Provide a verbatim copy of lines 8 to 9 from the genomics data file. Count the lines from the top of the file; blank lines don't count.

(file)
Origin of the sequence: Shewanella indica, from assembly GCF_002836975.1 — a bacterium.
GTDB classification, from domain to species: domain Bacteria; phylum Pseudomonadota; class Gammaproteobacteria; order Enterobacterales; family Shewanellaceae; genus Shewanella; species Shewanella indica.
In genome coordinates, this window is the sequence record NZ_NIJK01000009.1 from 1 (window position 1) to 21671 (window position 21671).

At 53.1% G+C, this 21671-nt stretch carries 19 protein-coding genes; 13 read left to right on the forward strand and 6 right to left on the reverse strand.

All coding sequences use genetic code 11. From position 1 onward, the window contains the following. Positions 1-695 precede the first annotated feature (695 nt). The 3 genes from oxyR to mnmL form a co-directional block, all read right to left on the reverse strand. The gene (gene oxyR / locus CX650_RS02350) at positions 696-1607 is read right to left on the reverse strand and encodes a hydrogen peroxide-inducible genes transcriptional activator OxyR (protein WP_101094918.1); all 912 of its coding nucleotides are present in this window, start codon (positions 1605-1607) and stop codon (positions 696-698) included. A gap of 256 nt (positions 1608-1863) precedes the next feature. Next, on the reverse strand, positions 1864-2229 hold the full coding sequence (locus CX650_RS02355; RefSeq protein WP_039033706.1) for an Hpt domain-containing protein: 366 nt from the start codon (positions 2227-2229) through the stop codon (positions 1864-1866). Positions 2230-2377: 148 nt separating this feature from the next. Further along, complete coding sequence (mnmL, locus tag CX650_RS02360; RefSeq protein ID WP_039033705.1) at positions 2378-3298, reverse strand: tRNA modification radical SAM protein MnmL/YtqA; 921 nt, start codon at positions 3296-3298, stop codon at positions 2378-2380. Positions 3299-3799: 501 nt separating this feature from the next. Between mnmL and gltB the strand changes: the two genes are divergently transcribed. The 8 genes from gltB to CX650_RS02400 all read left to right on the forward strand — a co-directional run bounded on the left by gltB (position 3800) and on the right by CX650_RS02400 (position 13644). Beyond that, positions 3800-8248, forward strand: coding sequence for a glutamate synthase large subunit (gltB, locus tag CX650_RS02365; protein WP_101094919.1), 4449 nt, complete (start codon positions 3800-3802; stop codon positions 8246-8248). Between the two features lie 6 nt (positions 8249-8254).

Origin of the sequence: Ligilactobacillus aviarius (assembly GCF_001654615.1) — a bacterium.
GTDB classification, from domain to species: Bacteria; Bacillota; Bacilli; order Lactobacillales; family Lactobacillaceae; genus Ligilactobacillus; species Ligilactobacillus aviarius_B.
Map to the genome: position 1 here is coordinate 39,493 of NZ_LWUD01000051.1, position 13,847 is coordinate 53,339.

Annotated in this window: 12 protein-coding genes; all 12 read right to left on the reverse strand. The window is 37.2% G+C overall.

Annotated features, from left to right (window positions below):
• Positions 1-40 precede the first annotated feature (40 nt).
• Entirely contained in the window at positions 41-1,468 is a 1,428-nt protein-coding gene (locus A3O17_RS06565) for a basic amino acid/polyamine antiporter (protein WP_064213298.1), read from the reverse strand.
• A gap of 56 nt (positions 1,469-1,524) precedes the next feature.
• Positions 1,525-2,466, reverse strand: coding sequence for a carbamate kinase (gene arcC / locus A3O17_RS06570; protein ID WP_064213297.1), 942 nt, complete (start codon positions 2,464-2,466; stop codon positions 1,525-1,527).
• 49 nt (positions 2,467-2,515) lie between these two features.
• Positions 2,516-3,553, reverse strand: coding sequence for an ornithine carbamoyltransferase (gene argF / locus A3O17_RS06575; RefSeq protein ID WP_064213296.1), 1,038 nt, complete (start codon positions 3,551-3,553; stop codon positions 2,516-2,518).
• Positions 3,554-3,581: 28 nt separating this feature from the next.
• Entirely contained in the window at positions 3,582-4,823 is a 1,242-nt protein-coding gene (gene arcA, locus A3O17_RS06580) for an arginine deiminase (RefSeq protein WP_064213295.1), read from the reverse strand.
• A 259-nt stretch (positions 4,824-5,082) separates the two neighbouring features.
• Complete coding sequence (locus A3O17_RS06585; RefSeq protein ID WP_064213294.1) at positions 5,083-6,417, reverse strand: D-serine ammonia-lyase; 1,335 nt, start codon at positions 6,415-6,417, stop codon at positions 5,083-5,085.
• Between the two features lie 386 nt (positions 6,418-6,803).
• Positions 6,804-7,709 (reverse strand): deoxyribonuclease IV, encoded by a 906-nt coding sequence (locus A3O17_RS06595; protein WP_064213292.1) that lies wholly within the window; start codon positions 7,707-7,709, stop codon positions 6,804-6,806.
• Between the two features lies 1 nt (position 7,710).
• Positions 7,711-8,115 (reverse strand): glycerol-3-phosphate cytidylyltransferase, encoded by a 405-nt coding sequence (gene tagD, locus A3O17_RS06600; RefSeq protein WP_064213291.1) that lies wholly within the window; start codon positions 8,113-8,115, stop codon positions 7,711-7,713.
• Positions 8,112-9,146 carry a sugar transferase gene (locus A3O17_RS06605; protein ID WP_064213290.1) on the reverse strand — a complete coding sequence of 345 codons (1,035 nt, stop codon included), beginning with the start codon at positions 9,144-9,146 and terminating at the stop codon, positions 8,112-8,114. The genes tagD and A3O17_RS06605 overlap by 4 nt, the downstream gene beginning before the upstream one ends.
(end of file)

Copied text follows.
Map to the genome: position 1 here is coordinate 39,493 of NZ_LWUD01000051.1, position 13,847 is coordinate 53,339.

Annotated in this window: 12 protein-coding genes; all 12 read right to left on the reverse strand. The window is 37.2% G+C overall.